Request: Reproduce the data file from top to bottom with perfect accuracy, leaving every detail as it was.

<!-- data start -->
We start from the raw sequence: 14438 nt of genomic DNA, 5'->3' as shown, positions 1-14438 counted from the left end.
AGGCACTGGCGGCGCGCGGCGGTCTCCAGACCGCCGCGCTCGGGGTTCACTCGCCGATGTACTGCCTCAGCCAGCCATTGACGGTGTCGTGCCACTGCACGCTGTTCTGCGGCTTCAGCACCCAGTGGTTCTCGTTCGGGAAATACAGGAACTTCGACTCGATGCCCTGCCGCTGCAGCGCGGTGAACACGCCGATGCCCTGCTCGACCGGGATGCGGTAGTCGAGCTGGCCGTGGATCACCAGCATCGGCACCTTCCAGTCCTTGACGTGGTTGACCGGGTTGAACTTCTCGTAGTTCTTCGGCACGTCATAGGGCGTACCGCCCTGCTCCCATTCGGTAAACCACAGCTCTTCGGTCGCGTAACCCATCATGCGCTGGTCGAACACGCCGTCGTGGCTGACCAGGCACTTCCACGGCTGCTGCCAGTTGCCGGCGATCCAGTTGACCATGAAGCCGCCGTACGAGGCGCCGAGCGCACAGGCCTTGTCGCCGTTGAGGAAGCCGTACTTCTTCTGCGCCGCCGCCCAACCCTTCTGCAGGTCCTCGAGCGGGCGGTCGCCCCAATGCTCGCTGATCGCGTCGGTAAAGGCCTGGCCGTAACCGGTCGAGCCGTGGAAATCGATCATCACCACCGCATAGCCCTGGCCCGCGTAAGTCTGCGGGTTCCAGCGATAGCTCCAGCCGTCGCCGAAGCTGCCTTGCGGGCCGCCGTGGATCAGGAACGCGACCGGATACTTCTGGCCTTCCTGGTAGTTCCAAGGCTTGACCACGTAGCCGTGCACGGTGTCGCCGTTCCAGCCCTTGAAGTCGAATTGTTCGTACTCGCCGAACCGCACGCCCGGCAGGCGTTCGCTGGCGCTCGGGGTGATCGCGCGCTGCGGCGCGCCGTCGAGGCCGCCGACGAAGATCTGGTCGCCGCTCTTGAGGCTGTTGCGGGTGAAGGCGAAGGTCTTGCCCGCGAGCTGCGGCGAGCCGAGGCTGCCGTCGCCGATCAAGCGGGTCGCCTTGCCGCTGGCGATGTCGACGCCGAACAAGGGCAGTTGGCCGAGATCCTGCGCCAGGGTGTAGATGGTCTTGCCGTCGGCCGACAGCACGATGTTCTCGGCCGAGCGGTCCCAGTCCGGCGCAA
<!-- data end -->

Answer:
We start from the raw sequence: 14438 nt of genomic DNA, 5'->3' as shown, positions 1-14438 counted from the left end.
AGGCACTGGCGGCGCGCGGCGGTCTCCAGACCGCCGCGCTCGGGGTTCACTCGCCGATGTACTGCCTCAGCCAGCCATTGACGGTGTCGTGCCACTGCACGCTGTTCTGCGGCTTCAGCACCCAGTGGTTCTCGTTCGGGAAATACAGGAACTTCGACTCGATGCCCTGCCGCTGCAGCGCGGTGAACACGCCGATGCCCTGCTCGACCGGGATGCGGTAGTCGAGCTGGCCGTGGATCACCAGCATCGGCACCTTCCAGTCCTTGACGTGGTTGACCGGGTTGAACTTCTCGTAGTTCTTCGGCACGTCATAGGGCGTACCGCCCTGCTCCCATTCGGTAAACCACAGCTCTTCGGTCGCGTAACCCATCATGCGCTGGTCGAACACGCCGTCGTGGCTGACCAGGCACTTCCACGGCTGCTGCCAGTTGCCGGCGATCCAGTTGACCATGAAGCCGCCGTACGAGGCGCCGAGCGCACAGGCCTTGTCGCCGTTGAGGAAGCCGTACTTCTTCTGCGCCGCCGCCCAACCCTTCTGCAGGTCCTCGAGCGGGCGGTCGCCCCAATGCTCGCTGATCGCGTCGGTAAAGGCCTGGCCGTAACCGGTCGAGCCGTGGAAATCGATCATCACCACCGCATAGCCCTGGCCCGCGTAAGTCTGCGGGTTCCAGCGATAGCTCCAGCCGTCGCCGAAGCTGCCTTGCGGGCCGCCGTGGATCAGGAACGCGACCGGATACTTCTGGCCTTCCTGGTAGTTCCAAGGCTTGACCACGTAGCCGTGCACGGTGTCGCCGTTCCAGCCCTTGAAGTCGAATTGTTCGTACTCGCCGAACCGCACGCCCGGCAGGCGTTCGCTGGCGCTCGGGGTGATCGCGCGCTGCGGCGCGCCGTCGAGGCCGCCGACGAAGATCTGGTCGCCGCTCTTGAGGCTGTTGCGGGTGAAGGCGAAGGTCTTGCCCGCGAGCTGCGGCGAGCCGAGGCTGCCGTCGCCGATCAAGCGGGTCGCCTTGCCGCTGGCGATGTCGACGCCGAACAAGGGCAGTTGGCCGAGATCCTGCGCCAGGGTGTAGATGGTCTTGCCGTCGGCCGACAGCACGATGTTCTCGGCCGAGCGGTCCCAGTCCGGCGCAA